In  Shieber proposes a chart-based generator where rules are applied in a bottom up fashion. Results are kept on an Earley type chart. To make this process goal driven there is only one restriction: the logical form of every subphrase that is found must subsume some part of the input logical form. This restriction results in the semantic monotonicity requirement on grammars; this restriction requires that the logical form of each daughter of a rule subsumes part of the logical form of the mother node of that rule. An example will clarify the strategy. Assume we want to generate a string for the logical form
with grammar 2.1. As the generator starts it will try to select rules without any daughters (as the chart is still empty) whose logical form subsume part the input logical form.
First it can apply the rules , , and . After entering these entries on the chart the noun phrases and can be built. Now a VP dominating and will be constructed as well, resulting in a VP with the logical form
Finally a rule applies that combines the NP dominating and the VP dominating resulting in the sentence with the required logical form. Note that no other rules can apply, because their resulting logical form does not subsume part of the original logical form.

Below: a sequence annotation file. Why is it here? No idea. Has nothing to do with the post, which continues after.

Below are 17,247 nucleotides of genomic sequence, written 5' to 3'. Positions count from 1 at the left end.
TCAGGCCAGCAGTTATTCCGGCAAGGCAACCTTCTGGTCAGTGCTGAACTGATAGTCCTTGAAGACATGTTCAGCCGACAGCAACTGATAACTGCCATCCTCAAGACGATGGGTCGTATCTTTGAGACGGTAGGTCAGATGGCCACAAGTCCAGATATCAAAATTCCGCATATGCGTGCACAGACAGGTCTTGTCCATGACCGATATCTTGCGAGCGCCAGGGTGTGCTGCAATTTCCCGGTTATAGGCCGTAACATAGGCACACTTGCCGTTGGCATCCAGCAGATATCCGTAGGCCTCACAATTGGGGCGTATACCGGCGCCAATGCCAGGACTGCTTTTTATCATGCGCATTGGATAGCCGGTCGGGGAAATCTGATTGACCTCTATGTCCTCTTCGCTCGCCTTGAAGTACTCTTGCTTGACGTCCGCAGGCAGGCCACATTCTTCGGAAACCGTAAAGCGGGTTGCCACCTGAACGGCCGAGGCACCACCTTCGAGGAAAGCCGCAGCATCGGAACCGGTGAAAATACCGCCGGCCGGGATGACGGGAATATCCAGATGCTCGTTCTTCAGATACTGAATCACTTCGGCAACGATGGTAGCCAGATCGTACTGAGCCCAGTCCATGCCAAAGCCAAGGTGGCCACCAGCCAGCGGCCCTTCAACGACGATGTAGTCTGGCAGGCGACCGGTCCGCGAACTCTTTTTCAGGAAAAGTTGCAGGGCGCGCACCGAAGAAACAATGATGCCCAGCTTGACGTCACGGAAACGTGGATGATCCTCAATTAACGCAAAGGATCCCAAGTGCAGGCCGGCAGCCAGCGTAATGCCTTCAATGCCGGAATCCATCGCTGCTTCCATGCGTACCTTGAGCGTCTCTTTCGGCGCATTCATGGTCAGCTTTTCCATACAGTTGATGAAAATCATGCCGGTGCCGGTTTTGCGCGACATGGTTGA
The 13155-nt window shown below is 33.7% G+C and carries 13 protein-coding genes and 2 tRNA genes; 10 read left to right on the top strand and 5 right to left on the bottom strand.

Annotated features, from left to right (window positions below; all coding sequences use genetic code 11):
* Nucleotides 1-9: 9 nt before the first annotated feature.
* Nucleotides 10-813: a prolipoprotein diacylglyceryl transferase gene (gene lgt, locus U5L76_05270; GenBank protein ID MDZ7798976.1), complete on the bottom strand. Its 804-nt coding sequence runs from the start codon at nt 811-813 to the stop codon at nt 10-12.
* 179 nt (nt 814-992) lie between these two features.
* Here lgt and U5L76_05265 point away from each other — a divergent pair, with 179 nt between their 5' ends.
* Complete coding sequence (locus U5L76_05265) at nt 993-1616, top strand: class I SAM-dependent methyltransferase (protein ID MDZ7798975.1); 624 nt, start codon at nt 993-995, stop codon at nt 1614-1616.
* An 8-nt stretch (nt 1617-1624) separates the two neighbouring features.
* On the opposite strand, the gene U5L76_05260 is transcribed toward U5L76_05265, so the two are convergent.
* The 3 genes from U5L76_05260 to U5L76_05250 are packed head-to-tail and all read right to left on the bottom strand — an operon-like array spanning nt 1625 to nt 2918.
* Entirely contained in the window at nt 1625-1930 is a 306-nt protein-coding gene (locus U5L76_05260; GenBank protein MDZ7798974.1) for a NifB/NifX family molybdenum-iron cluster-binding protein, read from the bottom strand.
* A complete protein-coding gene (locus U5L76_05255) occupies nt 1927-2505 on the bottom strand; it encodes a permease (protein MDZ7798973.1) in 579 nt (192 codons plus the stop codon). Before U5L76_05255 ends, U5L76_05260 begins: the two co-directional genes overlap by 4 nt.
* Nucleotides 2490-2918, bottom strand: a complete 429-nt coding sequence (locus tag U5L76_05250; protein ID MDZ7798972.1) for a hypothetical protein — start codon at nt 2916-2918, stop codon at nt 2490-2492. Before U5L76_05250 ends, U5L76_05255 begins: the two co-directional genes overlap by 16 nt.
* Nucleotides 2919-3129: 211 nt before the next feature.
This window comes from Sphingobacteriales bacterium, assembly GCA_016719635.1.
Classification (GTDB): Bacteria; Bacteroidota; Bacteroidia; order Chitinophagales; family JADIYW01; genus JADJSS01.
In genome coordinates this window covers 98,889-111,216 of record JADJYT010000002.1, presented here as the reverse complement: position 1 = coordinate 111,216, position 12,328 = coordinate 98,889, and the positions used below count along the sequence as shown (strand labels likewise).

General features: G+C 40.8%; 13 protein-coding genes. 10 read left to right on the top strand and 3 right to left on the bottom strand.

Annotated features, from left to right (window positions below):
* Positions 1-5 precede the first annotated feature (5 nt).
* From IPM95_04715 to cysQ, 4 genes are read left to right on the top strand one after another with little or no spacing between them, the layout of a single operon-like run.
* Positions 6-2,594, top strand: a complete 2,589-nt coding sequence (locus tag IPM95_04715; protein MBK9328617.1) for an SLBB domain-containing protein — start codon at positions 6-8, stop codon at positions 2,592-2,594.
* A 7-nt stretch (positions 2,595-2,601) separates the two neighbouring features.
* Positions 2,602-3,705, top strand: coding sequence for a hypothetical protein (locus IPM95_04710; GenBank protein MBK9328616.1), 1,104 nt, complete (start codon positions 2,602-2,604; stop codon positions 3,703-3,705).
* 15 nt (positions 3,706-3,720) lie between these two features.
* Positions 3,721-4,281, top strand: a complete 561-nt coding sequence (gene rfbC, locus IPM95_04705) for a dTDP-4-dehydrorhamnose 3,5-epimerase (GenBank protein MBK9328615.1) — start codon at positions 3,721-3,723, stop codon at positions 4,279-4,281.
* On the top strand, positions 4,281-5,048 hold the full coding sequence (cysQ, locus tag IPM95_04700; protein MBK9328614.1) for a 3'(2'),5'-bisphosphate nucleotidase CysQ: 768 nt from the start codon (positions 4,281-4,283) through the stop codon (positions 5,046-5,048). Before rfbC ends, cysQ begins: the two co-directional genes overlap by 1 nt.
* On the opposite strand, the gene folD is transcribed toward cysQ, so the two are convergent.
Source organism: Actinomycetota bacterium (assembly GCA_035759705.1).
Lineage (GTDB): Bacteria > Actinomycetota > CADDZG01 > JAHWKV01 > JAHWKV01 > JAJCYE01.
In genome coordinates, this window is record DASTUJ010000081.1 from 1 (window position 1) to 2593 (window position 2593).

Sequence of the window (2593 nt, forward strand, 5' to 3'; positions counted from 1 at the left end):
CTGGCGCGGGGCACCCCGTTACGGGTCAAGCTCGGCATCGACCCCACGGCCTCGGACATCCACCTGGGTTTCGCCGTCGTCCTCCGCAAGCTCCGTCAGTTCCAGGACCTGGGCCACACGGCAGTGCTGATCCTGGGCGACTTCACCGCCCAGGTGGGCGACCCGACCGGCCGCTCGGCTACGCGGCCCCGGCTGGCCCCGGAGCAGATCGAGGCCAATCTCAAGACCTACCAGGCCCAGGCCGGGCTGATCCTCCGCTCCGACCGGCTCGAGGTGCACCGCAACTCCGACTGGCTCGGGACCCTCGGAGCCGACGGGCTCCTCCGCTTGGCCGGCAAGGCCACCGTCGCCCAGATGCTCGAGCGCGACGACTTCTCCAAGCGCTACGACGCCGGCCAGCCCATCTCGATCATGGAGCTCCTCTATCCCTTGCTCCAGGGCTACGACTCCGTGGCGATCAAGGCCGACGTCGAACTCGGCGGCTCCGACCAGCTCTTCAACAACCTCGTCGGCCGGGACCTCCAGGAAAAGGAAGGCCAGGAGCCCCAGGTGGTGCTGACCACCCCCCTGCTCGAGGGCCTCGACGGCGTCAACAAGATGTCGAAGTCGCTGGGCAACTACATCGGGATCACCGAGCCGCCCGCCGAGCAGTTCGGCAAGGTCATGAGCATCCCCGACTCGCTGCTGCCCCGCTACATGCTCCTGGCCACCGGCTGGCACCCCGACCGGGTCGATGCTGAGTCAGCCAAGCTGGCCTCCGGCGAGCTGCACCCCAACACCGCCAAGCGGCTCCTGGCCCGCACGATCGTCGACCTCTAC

The requirement that every rule application yields a logical form that subsumes part of the input only results in a complete generator if the grammar is semantically monotonic. Shieber himself admits that this requirement is too strong (op. cit. section 7):
"Perhaps the most immediate problem raised by the methodology for generation introduced in this paper is the strong requirement of semantic monotonicity. (...) Finding a weaker constraint on grammars that still allows efficient processing is thus an important research objective."
In fact the grammar 2.1 is not semantically monotonic, because it can assign the logical form
to the sentence . Note that the logical form of the particle does not subsume any part of the resulting logical form ( is an identifier without any internal structure). Other examples where semantic monotonicity is not obeyed are cases where semantically empty words such as `there' and `it' are syntactically necessary, and prepositional verbs such as `count on'. Furthermore analyses of idioms usually will be semantically non-monotonic. As an example consider the case where a sentence like john kicks the bucket has a logical form .
Another disadvantage of this generator is the nondeterministic style of processing. The requirement that only rules can be applied of which the logical form subsumes some part of the input logical form does not direct the generation process very much. Furthermore subsumption checks (for example to check whether a result already is present in the chart) lead to much processing overhead. These efficiency considerations also led to the head driven bottom-up family of generators to be discussed in the next section.
Summarizing, the principal problem of top-down generators is left-recursion. This problem is solved in a chart-based bottom-up generator at the cost of severe restrictions on possible grammars, and rather inefficient processing.